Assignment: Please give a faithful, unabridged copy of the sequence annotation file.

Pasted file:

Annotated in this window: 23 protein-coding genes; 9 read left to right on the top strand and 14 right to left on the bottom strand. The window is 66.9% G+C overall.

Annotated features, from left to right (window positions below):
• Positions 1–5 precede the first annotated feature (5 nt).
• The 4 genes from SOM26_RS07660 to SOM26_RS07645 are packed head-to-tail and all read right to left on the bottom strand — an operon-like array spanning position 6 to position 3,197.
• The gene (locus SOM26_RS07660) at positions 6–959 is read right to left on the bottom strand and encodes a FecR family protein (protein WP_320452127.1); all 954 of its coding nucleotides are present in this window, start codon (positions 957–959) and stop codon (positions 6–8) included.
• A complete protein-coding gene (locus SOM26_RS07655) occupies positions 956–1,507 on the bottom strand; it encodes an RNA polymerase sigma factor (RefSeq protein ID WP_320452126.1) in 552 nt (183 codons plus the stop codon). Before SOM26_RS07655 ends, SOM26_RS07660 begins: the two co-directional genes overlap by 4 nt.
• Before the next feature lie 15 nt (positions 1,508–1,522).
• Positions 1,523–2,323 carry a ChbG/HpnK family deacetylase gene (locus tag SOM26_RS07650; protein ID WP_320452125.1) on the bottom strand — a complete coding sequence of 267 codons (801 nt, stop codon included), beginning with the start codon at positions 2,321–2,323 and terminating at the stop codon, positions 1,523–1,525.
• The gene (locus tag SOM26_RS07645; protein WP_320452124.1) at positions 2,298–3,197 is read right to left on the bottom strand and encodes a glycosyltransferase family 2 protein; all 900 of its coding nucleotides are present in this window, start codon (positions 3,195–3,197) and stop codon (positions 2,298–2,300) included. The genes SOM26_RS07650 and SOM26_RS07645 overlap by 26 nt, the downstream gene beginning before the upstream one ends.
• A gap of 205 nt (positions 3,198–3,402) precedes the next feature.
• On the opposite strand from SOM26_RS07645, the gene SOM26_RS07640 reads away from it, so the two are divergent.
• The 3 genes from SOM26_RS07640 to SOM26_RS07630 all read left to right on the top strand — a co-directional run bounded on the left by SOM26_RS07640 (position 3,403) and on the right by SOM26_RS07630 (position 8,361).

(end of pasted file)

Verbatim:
Annotated in this window: 23 protein-coding genes; 9 read left to right on the top strand and 14 right to left on the bottom strand. The window is 66.9% G+C overall.

Annotated features, from left to right (window positions below):
• Positions 1–5 precede the first annotated feature (5 nt).
• The 4 genes from SOM26_RS07660 to SOM26_RS07645 are packed head-to-tail and all read right to left on the bottom strand — an operon-like array spanning position 6 to position 3,197.
• The gene (locus SOM26_RS07660) at positions 6–959 is read right to left on the bottom strand and encodes a FecR family protein (protein WP_320452127.1); all 954 of its coding nucleotides are present in this window, start codon (positions 957–959) and stop codon (positions 6–8) included.
• A complete protein-coding gene (locus SOM26_RS07655) occupies positions 956–1,507 on the bottom strand; it encodes an RNA polymerase sigma factor (RefSeq protein ID WP_320452126.1) in 552 nt (183 codons plus the stop codon). Before SOM26_RS07655 ends, SOM26_RS07660 begins: the two co-directional genes overlap by 4 nt.
• Before the next feature lie 15 nt (positions 1,508–1,522).
• Positions 1,523–2,323 carry a ChbG/HpnK family deacetylase gene (locus tag SOM26_RS07650; protein ID WP_320452125.1) on the bottom strand — a complete coding sequence of 267 codons (801 nt, stop codon included), beginning with the start codon at positions 2,321–2,323 and terminating at the stop codon, positions 1,523–1,525.
• The gene (locus tag SOM26_RS07645; protein WP_320452124.1) at positions 2,298–3,197 is read right to left on the bottom strand and encodes a glycosyltransferase family 2 protein; all 900 of its coding nucleotides are present in this window, start codon (positions 3,195–3,197) and stop codon (positions 2,298–2,300) included. The genes SOM26_RS07650 and SOM26_RS07645 overlap by 26 nt, the downstream gene beginning before the upstream one ends.
• A gap of 205 nt (positions 3,198–3,402) precedes the next feature.
• On the opposite strand from SOM26_RS07645, the gene SOM26_RS07640 reads away from it, so the two are divergent.
• The 3 genes from SOM26_RS07640 to SOM26_RS07630 all read left to right on the top strand — a co-directional run bounded on the left by SOM26_RS07640 (position 3,403) and on the right by SOM26_RS07630 (position 8,361).